Even the beginner knows that ceramics is filled with choices. Choices of forming techniques, materials, firing options, decorating styles, and on and on. And that’s why even in our 14th year of publication, we’re still at it – there’s just so much to choose from.In this issue you’ll get to take a look at throwing a bowl upside down, throwing a box, making and decorating a tile with piece missing, and even building your own tabletop slab roller for under $150. Beyond these featured choices, you’ll also get a glimpse of a product called Pyrofoto, a couple of stellar DVD reviews, making handles with plaster dies, using lusters, making a jewelry dish and some design ideas for flower pots. Where do you start? You’ve got a lot of choices – go ahead and choose. —Bill Jones, Editor
Cone 5–6 Glazes: Materials & Recipes provides an easy way to create your own glazes by understanding and testing what’s already been tried. This glaze book is a first of its kind because it pulls together more than 180 glaze recipes and hundreds of variations from 30 different artists in one book.
Theme: Functional Tableware
Remember the rule about form following function? Well, here’s an issue that really illustrates that your forms can be highly creative and still get the job done. Annie Chrietzberg writes about Paul Donnelly’s excellent cup and saucer combinations in our featured project for this issue, and she’s joined by other equally creative takes on the idea of functional creative forms. Martha Grover demonstrates how to make a stunning lidded form, and Joan Bruneau and Arthur Halvorsen provide two entirely different takes on ways on making exciting flower holders. You’ll enjoy all four projects and much more in this issue.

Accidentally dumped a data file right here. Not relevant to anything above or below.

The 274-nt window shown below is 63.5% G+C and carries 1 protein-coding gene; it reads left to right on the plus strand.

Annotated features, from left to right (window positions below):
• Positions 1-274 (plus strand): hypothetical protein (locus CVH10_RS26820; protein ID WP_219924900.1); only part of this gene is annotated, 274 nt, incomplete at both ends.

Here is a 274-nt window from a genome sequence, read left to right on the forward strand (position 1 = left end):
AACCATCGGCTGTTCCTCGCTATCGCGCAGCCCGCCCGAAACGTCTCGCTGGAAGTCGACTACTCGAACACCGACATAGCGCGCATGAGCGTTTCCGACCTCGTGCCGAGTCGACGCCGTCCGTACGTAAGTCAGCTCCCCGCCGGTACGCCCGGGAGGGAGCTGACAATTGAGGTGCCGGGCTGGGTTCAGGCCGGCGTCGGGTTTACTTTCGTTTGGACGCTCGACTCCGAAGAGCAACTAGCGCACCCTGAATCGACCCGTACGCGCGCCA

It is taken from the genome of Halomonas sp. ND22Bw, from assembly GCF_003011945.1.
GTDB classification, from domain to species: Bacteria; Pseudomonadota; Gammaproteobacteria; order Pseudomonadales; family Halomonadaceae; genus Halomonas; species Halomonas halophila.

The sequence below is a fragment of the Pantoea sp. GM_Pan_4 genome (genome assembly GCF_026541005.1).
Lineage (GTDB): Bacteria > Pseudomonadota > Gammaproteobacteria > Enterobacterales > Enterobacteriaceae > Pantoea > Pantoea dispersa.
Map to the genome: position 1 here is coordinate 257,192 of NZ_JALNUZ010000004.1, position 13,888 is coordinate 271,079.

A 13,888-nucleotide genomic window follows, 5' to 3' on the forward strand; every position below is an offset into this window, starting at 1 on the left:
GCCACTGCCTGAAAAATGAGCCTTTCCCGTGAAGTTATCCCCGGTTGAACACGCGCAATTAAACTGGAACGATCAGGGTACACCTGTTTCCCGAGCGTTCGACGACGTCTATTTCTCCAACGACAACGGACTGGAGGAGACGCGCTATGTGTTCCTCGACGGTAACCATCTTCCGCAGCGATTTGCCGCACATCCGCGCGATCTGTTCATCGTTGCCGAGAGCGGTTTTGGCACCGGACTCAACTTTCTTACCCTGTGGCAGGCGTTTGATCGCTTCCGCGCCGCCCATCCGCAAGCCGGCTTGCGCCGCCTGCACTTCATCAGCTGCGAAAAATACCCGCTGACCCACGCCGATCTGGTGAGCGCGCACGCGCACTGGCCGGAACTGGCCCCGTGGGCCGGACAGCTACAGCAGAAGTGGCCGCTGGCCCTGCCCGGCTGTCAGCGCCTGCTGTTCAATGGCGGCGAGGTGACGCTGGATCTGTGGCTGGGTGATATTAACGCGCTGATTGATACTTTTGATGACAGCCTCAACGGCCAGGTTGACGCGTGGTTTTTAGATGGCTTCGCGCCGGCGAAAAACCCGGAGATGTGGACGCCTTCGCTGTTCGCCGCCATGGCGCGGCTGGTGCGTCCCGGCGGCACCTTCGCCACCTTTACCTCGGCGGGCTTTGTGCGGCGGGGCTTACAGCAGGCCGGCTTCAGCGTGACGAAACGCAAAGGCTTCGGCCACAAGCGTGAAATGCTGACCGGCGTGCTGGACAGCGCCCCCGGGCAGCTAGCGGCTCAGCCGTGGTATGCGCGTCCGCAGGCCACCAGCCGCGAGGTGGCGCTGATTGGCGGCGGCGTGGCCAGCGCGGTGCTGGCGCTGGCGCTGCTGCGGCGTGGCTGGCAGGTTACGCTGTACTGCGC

More than likely you’ll get to the point where you’d like to throw multiples of an object. Getting work to look the same when making more than one of an item takes a bit of practice because it’s not as easy as it looks! To help assure you’ll get some sort of consistency on your next set of mugs or bowls, you need a throwing gauge—a way of keeping track of the measurements from the first piece to the last. There are several options for throwing gauges based on designs from both eastern and western cultures, as well asad hoc solutions that use items around your studio.